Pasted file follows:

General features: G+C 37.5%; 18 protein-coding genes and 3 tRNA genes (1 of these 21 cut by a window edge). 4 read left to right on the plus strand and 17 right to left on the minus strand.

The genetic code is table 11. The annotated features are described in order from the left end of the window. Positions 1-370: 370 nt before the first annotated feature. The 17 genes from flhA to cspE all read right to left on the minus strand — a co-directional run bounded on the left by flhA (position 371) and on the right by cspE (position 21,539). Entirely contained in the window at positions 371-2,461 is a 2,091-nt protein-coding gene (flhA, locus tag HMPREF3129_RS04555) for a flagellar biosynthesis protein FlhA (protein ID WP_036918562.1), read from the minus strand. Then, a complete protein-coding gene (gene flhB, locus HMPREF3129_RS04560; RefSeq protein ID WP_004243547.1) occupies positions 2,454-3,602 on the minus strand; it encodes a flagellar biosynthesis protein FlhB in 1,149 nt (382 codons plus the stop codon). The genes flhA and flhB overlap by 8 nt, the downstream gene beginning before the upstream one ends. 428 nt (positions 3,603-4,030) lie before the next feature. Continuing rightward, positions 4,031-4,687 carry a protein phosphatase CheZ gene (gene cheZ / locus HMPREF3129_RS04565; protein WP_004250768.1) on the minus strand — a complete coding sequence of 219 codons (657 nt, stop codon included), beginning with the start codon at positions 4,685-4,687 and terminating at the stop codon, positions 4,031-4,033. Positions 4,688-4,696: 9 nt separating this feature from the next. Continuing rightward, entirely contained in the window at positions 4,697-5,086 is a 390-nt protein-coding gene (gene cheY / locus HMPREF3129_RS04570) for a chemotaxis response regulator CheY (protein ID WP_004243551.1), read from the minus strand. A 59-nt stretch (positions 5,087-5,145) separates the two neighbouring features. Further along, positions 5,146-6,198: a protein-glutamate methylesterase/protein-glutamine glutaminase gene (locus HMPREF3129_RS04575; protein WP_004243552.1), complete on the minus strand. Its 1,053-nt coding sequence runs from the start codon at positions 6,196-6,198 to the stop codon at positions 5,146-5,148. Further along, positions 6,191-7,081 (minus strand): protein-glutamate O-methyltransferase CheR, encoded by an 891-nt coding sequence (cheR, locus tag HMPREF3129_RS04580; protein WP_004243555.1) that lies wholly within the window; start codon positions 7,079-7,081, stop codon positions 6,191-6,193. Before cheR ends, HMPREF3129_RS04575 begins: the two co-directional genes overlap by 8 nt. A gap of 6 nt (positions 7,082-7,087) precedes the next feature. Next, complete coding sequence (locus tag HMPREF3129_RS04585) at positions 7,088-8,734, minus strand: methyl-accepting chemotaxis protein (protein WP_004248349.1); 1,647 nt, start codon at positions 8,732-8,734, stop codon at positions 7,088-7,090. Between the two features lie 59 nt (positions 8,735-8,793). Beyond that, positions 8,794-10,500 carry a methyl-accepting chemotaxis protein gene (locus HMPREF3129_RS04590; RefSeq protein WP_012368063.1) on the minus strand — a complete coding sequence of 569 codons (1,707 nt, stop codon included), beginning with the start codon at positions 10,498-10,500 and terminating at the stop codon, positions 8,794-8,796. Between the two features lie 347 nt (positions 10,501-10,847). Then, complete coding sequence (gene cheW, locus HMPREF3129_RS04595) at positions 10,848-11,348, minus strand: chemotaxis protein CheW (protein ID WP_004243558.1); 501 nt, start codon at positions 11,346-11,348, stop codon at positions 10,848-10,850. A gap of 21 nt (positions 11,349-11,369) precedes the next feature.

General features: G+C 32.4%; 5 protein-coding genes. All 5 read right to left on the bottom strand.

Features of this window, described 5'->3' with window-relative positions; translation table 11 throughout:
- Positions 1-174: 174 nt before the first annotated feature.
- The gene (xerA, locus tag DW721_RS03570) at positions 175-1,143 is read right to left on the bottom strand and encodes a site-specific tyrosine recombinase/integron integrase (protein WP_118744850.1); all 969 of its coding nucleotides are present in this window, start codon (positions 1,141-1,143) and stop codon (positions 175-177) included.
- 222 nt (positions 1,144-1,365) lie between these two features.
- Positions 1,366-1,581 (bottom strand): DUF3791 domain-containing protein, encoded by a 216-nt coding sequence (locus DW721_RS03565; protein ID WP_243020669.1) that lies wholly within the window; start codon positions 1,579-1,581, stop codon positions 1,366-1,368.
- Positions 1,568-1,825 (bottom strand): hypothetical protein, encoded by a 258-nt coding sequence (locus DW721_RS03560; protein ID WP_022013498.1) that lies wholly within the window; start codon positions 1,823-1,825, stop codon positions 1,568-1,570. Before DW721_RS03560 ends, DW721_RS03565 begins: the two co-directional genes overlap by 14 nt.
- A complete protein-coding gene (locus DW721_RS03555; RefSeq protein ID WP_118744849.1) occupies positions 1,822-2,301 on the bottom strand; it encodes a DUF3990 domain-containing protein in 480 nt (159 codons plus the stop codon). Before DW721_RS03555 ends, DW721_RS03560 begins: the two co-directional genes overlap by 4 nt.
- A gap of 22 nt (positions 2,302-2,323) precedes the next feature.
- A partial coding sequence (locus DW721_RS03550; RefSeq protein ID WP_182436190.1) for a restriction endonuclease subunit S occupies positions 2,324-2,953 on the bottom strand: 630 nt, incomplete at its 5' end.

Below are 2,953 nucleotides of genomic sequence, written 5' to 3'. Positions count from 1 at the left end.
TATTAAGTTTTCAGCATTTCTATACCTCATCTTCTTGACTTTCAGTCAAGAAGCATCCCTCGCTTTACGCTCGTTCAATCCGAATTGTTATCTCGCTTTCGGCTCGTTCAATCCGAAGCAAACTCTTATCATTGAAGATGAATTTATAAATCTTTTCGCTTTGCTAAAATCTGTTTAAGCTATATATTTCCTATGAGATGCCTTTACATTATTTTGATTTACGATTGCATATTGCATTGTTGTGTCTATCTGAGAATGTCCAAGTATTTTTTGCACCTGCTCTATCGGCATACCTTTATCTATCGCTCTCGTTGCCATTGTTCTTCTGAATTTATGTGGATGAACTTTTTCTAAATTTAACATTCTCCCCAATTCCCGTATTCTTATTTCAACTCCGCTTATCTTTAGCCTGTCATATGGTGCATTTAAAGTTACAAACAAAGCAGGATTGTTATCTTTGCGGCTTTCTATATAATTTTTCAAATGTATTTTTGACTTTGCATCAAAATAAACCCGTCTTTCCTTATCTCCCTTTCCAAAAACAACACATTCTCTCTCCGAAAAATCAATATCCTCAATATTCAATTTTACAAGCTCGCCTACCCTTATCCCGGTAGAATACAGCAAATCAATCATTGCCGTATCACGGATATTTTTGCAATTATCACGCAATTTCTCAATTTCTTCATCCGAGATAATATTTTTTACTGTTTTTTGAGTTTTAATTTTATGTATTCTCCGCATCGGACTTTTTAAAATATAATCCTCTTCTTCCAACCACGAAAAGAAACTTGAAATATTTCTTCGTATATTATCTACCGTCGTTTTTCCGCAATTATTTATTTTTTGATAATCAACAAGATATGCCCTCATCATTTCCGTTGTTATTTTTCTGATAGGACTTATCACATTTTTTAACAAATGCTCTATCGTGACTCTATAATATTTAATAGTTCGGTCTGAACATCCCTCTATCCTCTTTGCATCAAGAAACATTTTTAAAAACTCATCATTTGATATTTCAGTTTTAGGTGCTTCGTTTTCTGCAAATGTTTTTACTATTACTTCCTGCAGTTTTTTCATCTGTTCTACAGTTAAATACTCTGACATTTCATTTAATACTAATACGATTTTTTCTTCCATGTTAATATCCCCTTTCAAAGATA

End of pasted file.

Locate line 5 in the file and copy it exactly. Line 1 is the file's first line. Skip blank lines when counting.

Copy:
- Positions 1-174: 174 nt before the first annotated feature.